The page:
If in these “uncertain times” you’re thinking of trying out full-time freelance, also sometimes called self-employment, consulting, or solopreneurship, it can be difficult to figure out what you should charge per hour. Now that I’ve done this for nine years (as of Sept 1, 2020), I have some advice for you. I hope you can use it to avoid some of the hard lessons I’ve had to learn along the way.
Self-Employment Must Haves
There are a few things you must consider when beginning self-employment, and they aren’t happy things. What will you do if you are sued? What if you make a terrible mistake on a customer’s website? How will you pay your taxes? Trust me when I say these are lessons you don’t want to learn the hard way, like I did. When you start working for yourself, you need to set up a company name. Talk to an attorney and an accountant (trust me, it will be money well spent) about how you should structure your business. Things to ask:
- Should I incorporate my business? (if you have any personal assets, the answer is likely yes)
- Should I buy insurance? (If you’re accessing any other companies’ private files or servers, probably yes)
- How should I report my income? (1099 is the worst way – you pay double taxes)
- How can I pay myself? (pass-through income is a great tax benefit right now)
- What should I do about health insurance? (you can pay this to yourself as an employment benefit in some cases)
- Are there any city, state, or local taxes or registrations I need to file? (most likely yes, and the penalties for not doing it can add up fast)
- Does my city, town, or homeowner’s association have any restrictions on home-based businesses? (almost always the answer is yes)
- Do you know of any discounts I can qualify for if I’m incorporated? (a few to check out are Dell, Office Depot, and the USPS)
The Business of Running a Business
If you’re still with me, and thinking self-employment is right for you, I have another blow you must take. You need to assume that only about 50% of your time will be billable. Why? Because the other 50% of the time is spent on the business of running a business. Marketing, thought leadership, networking, answering emails, research, development, accounting, collections, sales, and paperwork. You’re truly a one-woman (or man) show. Your first year or so in business is probably going to be even less billable – 30% or 40% – because you need to set up all your systems and templates.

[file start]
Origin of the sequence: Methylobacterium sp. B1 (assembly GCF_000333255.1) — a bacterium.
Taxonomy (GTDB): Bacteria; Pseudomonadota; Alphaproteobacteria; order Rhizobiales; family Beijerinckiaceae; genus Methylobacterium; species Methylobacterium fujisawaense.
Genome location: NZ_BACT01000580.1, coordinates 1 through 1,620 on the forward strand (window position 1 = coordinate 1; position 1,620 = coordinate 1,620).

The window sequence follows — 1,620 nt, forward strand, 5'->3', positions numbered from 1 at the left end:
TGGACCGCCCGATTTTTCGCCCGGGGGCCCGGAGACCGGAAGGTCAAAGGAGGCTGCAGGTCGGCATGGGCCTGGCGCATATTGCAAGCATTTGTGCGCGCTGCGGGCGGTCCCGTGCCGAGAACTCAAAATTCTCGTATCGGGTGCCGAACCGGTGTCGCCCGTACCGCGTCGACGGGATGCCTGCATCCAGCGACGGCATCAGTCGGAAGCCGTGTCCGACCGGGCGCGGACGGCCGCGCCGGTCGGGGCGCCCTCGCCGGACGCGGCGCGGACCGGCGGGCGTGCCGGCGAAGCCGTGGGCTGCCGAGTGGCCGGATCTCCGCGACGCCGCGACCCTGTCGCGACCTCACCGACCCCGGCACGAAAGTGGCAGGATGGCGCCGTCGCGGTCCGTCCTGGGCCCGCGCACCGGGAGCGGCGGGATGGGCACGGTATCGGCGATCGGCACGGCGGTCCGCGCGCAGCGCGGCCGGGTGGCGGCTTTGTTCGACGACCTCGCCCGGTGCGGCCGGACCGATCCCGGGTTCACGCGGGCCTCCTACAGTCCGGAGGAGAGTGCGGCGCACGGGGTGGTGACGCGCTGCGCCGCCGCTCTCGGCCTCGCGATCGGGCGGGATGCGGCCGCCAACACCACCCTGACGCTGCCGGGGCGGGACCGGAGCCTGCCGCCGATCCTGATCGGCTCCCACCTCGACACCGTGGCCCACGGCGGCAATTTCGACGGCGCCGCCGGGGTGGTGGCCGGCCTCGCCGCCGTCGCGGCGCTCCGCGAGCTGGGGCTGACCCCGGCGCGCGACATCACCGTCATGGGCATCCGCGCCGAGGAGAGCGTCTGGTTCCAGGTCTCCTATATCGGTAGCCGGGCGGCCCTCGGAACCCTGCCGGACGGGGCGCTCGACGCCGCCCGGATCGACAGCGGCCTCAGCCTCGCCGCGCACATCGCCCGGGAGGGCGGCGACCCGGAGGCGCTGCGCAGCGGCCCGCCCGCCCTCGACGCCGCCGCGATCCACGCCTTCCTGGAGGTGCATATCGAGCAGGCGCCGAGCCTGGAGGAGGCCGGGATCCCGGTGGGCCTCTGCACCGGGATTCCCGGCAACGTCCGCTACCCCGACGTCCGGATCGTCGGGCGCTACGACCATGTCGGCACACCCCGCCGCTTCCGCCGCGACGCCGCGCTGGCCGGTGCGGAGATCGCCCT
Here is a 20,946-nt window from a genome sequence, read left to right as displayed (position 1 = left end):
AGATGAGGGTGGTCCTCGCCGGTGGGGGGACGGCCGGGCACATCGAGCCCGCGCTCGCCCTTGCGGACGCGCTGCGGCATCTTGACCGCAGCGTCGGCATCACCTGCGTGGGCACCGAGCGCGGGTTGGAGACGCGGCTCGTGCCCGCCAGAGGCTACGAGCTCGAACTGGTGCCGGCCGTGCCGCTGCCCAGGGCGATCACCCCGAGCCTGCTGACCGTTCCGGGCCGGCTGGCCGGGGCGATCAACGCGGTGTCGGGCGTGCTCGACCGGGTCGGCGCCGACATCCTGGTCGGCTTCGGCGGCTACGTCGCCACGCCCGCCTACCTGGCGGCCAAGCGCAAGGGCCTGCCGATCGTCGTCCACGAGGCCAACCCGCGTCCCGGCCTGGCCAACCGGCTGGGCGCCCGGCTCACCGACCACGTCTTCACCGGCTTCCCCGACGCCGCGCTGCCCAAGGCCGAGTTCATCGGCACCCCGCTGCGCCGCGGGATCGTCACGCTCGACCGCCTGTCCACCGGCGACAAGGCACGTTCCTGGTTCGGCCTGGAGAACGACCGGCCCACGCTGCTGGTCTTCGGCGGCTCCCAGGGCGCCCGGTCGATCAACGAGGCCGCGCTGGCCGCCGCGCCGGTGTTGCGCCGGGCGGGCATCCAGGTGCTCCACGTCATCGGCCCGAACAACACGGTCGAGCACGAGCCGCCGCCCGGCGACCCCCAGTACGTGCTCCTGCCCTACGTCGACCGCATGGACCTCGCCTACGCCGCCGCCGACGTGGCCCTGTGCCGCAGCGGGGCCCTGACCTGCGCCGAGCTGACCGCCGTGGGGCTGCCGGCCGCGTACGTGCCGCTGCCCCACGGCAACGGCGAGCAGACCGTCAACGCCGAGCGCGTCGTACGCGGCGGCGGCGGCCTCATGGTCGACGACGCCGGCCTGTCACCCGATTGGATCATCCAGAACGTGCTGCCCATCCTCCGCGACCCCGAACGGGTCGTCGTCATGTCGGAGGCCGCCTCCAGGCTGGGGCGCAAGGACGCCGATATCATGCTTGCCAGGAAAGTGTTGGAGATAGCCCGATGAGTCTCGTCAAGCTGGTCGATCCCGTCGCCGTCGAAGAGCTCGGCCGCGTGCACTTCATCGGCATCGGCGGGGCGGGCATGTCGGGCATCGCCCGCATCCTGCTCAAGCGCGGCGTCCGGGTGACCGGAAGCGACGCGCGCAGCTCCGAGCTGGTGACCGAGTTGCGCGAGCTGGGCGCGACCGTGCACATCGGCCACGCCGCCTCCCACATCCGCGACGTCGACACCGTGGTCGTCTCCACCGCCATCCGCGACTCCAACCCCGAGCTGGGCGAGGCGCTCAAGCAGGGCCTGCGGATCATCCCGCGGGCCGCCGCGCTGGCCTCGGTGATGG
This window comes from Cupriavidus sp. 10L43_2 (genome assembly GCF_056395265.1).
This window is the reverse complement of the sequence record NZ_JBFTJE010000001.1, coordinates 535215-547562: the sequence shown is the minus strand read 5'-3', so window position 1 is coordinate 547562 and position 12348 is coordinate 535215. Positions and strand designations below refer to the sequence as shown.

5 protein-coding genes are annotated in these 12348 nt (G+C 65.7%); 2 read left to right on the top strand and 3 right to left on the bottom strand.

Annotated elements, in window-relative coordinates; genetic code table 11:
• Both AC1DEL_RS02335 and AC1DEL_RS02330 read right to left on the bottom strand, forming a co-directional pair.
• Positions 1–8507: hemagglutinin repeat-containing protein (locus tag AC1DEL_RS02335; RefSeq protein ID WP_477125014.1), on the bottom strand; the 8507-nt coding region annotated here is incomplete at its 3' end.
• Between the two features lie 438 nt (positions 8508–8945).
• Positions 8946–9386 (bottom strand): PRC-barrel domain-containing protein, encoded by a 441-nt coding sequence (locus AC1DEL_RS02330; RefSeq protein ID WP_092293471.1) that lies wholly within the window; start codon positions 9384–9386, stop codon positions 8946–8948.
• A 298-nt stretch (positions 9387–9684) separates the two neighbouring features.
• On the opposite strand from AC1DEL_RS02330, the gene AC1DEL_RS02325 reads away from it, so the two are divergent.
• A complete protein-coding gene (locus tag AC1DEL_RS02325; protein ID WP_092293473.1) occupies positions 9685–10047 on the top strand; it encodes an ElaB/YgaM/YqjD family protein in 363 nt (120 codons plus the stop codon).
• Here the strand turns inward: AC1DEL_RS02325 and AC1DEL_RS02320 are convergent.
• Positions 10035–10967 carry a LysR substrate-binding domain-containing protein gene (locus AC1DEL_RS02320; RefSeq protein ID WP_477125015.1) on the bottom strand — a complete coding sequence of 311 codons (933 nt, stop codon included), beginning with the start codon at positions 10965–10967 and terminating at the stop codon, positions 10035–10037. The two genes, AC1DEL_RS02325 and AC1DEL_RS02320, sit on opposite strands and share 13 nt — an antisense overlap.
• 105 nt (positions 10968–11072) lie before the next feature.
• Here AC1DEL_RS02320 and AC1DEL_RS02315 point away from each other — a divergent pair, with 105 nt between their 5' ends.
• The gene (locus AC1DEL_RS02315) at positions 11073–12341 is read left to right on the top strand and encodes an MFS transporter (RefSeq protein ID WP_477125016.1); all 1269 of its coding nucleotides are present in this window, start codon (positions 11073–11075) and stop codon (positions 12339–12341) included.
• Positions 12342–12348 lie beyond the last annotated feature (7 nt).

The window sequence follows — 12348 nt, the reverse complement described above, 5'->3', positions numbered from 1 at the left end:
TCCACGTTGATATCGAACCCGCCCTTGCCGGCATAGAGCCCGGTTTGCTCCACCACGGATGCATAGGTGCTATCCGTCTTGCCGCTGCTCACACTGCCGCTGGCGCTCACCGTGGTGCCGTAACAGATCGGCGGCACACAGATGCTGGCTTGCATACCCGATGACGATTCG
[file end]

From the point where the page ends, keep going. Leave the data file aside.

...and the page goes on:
Costs of Self-Employment
Finally, when you’re trying to figure out what your hourly or project rate should be, consider your hard costs. You’ll need to pay for the following at a minimum, unless you can find it for free (but you get what you pay for)!
- Accounting/payroll software
- Insurance (Errors and Omissions especially)
- Health and life insurance
- Utilities (like Internet, phone, mobile service, electricity, office space)
- Tools (I pay for SEO tools as well as software for things like electronic signing and time tracking)
- Professional fees (accountant and attorney)
- Travel (airfare and hotel, but also meals and entertainment costs)
- Credit Card fees (the best ones carry an annual fee that’s usually worth it in terms of benefits like cashback or airline miles)
- Periodic equipment costs (laptop, monitor, peripherals, printer, etc.)
- Bad debt (you will have this – sadly some people do not pay)
Calculating an Hourly Rate for Self-Employment
Now that you’ve considered all of those costs and added in your startup costs (everything from those extra attorney and filing fees to a paper shredder), you can back into your hourly rate. Start by considering what you’d like your annual salary to be. Keep in mind that you may need to take a “pay cut” at first because of the costs of starting a business, being an unknown entity, and in exchange for the benefit of not dealing with a boss, coworkers, and a commute. There’s value there!